Borders are returning to Europe because of the failure of multiculturism.

On the 14th of June 1985, in the small winemaking village of Schengen, Luxembourg, signatories from Belgium, France, West Germany, Luxembourg, and the Netherlands came to sign an agreement. The goal was to eliminate checks at their mutual borders, essentially creating a single territory for international travel purposes, akin to a large country for travellers. In 1997, this Agreement evolved into a Convention integral to EU policy, now incorporating 26 nations.

Fast forward to the 2010s with the migrant crisis, concerns began to rise – rightfully so with increased terrorism from radical Islam. During that time, restrictions came into place, extra searches, and debates ensued on the efficacy of such a zone.

With migration now out of control across Europe, governments have no choice but to act. New border regulations are springing up, with nearly 50% of the countries imposing some form of check or barrier to entry. For example, France now screens everybody entering their country on all their borders. But it comes as no surprise given how liberal their open borders policy has led to literal riots on their streets.

But who could have predicted this? The largest visa-free zone in the world is being used to traffic migrants to every inch of Europe, spreading violence and unrest. It is no wonder that people want to get across the Mediterranean to Italy when they know they will not be stopped walking into Austria, Germany, France, or Spain. The same images were seen in Greece, boats filled with healthy young men looking to gain access to social and monetary benefits.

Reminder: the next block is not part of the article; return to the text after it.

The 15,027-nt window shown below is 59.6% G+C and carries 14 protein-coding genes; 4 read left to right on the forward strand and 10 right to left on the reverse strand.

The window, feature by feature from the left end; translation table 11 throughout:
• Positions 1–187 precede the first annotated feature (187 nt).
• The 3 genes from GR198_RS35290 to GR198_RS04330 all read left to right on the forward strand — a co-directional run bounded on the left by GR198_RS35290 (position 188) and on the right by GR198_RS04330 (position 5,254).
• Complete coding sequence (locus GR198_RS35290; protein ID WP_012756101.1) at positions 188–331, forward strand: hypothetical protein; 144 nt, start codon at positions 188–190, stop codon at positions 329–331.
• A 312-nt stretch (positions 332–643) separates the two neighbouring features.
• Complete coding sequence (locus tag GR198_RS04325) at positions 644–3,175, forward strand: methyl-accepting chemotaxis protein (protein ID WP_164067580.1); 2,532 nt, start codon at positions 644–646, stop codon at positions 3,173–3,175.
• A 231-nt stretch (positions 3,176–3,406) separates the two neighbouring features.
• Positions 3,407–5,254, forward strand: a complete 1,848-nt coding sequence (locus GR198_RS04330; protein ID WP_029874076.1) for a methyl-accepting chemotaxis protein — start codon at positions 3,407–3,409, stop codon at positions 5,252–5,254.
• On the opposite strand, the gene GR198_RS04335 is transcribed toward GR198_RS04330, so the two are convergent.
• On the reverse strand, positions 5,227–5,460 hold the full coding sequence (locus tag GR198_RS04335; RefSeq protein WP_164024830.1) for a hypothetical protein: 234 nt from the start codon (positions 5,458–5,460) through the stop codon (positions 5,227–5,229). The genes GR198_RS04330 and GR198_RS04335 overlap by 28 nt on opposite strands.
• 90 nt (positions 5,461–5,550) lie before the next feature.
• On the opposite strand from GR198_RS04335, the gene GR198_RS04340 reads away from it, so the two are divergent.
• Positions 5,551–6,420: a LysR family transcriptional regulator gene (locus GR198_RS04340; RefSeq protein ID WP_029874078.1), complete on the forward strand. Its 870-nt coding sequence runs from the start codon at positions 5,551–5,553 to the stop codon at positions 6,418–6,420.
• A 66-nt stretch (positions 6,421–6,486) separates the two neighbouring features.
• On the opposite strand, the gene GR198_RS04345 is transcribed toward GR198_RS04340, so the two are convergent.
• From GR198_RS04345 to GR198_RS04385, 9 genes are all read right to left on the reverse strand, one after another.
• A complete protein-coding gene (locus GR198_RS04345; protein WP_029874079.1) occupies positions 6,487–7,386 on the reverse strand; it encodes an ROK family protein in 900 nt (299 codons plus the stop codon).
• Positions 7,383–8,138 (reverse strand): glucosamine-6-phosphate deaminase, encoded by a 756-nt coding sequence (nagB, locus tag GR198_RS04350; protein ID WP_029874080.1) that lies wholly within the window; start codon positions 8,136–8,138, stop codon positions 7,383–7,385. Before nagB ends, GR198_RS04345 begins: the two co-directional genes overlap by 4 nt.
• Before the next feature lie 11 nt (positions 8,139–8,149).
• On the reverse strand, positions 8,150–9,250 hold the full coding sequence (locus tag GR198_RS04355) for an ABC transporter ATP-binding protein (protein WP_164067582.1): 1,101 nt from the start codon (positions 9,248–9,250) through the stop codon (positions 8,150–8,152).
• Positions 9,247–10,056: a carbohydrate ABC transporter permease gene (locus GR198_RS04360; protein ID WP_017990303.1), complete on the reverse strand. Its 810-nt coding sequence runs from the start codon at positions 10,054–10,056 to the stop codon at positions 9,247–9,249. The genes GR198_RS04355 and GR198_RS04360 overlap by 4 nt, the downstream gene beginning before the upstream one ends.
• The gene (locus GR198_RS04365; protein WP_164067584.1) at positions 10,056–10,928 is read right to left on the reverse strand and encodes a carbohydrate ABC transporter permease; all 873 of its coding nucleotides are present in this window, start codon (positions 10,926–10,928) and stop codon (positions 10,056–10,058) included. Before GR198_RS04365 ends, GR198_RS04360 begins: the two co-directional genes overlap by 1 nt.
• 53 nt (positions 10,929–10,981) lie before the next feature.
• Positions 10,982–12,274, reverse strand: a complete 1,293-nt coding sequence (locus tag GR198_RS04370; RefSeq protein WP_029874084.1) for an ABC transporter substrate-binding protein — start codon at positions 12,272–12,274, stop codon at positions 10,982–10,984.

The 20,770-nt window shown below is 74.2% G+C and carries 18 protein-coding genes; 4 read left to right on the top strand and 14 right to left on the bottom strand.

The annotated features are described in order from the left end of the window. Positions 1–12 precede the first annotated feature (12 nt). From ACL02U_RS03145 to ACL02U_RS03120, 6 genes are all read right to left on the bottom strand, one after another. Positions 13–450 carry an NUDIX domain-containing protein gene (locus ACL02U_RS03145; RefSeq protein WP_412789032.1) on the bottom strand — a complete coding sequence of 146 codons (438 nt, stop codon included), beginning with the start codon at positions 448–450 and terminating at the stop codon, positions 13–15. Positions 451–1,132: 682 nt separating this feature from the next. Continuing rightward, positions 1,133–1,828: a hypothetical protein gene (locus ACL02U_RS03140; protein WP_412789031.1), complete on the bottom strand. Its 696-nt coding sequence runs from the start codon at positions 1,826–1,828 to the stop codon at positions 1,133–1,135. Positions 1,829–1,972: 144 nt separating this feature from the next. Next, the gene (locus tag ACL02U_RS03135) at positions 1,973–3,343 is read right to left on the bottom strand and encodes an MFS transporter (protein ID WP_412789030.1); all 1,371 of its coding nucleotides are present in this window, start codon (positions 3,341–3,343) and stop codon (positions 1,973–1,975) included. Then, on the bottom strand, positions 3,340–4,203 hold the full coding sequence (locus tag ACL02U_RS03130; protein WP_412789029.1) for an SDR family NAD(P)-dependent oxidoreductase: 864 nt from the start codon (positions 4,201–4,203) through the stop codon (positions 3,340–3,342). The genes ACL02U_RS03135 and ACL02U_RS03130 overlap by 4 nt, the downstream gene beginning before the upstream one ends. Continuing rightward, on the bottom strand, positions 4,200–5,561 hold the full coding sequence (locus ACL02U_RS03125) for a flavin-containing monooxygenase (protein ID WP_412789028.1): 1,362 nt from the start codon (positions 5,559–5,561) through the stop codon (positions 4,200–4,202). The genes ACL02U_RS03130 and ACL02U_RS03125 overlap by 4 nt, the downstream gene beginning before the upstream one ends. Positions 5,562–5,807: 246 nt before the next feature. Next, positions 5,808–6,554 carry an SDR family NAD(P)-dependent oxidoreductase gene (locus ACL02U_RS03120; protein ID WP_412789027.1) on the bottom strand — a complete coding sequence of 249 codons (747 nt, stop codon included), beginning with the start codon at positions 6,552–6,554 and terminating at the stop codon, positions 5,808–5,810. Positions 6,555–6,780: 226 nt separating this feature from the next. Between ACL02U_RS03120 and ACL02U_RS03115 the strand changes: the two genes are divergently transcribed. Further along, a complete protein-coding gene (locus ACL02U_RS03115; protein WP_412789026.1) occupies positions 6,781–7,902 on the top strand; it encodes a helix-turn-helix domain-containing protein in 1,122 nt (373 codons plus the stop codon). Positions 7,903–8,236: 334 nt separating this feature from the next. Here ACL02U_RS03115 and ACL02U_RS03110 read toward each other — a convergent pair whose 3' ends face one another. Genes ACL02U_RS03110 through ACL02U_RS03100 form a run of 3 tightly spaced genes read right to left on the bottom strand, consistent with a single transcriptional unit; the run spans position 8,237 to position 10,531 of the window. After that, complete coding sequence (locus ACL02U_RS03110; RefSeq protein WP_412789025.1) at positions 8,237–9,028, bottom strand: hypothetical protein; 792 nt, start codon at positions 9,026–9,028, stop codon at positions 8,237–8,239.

The fragility of this pan-European zone is starting to show its cracks, aided by the record levels of illegal immigration from outside the EU. Taxpayers, living through one of the worst cost-of-living crises in living memory, are paying for the housing, food, and benefit plans to foreigners whilst they go hungry. Local police forces are unequipped to deal with the challenges of crimes that didn’t exist 40 years ago, such as grooming gangs or modern slavery. Governments are scrambling to clutch back some sovereignty by slowing the mass movement of non-Europeans into their countries. The debate is being re-opened; this time, the public and those with authority are starting to voice their concerns.

The left-wing media and institutions have continued to obfuscate the truth, claiming that the people are welcoming of the migrants, citing selective interviews and claims of increased prosperity. Films, TV shows, and articles telling fictional stories about towns coming together around a noble cause of caring for poor, innocent refugees add to the propaganda. All these attempts are trying to convince you that it is the will of the people that these migrants are here and that you are the villain for opposing it. These take away from the actual lived experiences of countless victims of crimes committed by those who have no right to be here.

But you can see the opinions of the working class when the Greeks meet the boats. Or the continued growth of support to populist parties in Germany that is beginning to scare their far-left government with calls to ban the AfD and have them labelled as extremists. And on the Hungarian border with Serbia, violent riots have led to at least three deaths.

Could this trigger the end of the Schengen Zone and free movement across Europe? And a more important question is, what are we going to do about the ones already here, hiding and waiting for their moment to carry out another atrocity? Only when a government focuses on the rights and future of the native population and takes a national approach to migration can the problems we face begin to be repaired.

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